When I heard Anne Rice was releasing a new book in the Vampire Chronicles I wasn’t sure how to feel about it. I’ve read the entire lot of them over the years and really only connected with the first three (Interview with the Vampire, The Vampire Lestat, and Queen of the Damned). I re-read Interview with the Vampire for my MLitt at University of Stirling and the impression I came away with was how whiney Louis was. Granted, it was a good twenty years between the first time I read it and the most recent, and I certainly changed a ton during that time.
Bottom line: I was concerned it would be just another book with a mildly interesting story that I enjoyed but forgot the minute I closed it.
I needn’t have worried. Prince Lesat has grown up with the rest of us.
I hate spoilers and don’t want to ruin it for anyone who hasn’t read it yet, so I’ll stay away from the specifics about the storyline. I will say that most of it will stick with me and I’ll probably give it another read at some point.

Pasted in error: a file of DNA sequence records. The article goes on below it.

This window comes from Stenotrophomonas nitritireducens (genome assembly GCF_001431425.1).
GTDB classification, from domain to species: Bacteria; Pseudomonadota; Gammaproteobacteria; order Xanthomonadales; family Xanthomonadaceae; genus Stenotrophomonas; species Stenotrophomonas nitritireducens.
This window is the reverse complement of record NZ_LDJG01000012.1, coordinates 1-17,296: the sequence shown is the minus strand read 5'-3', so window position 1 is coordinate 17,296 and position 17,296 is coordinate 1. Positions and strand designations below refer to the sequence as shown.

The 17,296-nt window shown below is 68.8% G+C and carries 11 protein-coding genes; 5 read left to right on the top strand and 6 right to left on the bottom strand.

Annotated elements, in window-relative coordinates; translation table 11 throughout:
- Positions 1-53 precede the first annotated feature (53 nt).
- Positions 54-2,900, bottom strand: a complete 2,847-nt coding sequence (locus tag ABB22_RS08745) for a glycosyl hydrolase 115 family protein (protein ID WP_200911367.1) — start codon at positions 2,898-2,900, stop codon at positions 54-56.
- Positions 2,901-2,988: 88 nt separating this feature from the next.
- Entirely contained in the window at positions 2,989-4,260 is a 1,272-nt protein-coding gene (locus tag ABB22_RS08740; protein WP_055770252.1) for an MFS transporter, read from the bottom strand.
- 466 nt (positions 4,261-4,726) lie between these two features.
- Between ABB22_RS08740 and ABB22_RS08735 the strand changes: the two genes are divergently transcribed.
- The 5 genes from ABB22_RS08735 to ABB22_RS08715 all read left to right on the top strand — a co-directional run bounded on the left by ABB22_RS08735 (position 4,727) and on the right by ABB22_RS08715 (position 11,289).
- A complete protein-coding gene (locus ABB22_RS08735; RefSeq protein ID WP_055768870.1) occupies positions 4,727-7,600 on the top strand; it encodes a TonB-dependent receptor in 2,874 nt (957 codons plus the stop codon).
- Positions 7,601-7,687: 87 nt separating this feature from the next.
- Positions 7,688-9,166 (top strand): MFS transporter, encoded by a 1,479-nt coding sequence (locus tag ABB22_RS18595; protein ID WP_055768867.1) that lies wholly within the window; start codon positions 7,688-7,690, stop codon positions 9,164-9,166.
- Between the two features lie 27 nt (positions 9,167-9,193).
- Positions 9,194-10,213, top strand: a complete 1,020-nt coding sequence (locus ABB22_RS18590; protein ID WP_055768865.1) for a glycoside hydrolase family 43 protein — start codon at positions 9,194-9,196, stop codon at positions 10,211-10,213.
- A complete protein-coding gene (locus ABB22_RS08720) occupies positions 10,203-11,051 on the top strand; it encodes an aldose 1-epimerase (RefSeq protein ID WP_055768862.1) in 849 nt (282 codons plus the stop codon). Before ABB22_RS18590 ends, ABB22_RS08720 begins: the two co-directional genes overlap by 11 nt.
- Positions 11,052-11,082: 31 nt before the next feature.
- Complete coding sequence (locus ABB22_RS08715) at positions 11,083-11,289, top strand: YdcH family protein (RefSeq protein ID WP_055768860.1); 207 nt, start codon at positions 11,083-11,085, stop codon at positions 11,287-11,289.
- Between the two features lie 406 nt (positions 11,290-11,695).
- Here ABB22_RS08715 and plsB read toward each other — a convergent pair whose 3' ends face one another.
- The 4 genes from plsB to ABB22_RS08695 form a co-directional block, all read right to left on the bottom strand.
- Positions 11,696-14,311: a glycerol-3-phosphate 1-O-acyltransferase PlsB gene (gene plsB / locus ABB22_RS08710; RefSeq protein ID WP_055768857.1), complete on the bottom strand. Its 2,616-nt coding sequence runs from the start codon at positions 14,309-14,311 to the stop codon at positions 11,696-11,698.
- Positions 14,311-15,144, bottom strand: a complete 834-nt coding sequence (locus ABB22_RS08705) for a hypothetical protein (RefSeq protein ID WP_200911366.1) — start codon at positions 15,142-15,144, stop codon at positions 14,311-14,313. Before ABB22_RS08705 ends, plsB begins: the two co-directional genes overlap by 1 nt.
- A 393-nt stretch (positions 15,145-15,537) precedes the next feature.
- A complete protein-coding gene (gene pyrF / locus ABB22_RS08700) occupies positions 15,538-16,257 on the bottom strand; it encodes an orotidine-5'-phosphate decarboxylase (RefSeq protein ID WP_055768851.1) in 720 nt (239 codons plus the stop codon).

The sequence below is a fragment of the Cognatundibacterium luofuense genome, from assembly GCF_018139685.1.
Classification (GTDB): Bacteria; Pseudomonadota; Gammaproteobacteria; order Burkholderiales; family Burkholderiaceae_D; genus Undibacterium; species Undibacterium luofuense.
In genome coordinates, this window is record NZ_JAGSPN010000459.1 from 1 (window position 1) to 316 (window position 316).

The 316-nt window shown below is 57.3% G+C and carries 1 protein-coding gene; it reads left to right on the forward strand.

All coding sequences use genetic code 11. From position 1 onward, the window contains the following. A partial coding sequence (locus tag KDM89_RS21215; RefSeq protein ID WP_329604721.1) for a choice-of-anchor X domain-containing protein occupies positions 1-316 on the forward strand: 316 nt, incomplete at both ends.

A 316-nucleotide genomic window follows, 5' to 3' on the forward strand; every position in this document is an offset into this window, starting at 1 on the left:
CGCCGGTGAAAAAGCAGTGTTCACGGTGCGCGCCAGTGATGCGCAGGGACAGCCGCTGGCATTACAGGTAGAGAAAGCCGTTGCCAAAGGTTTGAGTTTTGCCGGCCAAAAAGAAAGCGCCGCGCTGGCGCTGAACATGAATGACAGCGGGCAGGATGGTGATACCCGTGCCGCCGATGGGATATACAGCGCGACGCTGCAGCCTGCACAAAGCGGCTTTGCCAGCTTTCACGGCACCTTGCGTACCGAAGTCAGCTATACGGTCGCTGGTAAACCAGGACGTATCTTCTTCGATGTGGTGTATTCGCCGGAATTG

What I do feel okay about sharing is that Anne Rice—in her infamous wisdom—included two short intro chapters that act as prefaces for the actual novel. The first, “Blood Genesis,” recounts how the vampires began and a brief overview of what happened though The Queen of the Damned. And when I say “brief” I mean brief. She pulled off this feat in three pages! I don’t know about you, but I find that absolutely amazing!
The second intro chapter, “Blood Argot,” is a glossary of terms used throughout the previous books in the series. That runs about four pages.
Both of these turned out to be ingenious additions—especially since I haven’t read any of the previous books in years. If I’d been smart, I’d have read the first five books in the series before picking up Prince Lestat, but it turns out I didn’t need to.
Thank God for that. I wasn’t looking forward to digging them out of the boxes they currently call home.
The other thing I found wonderful was that Rice’s prose was beautifully descriptive in her typical style without being overwhelming. I find it problematic in some of her earlier works.
So, all-in-all, I loved Prince Lestat and highly recommend it.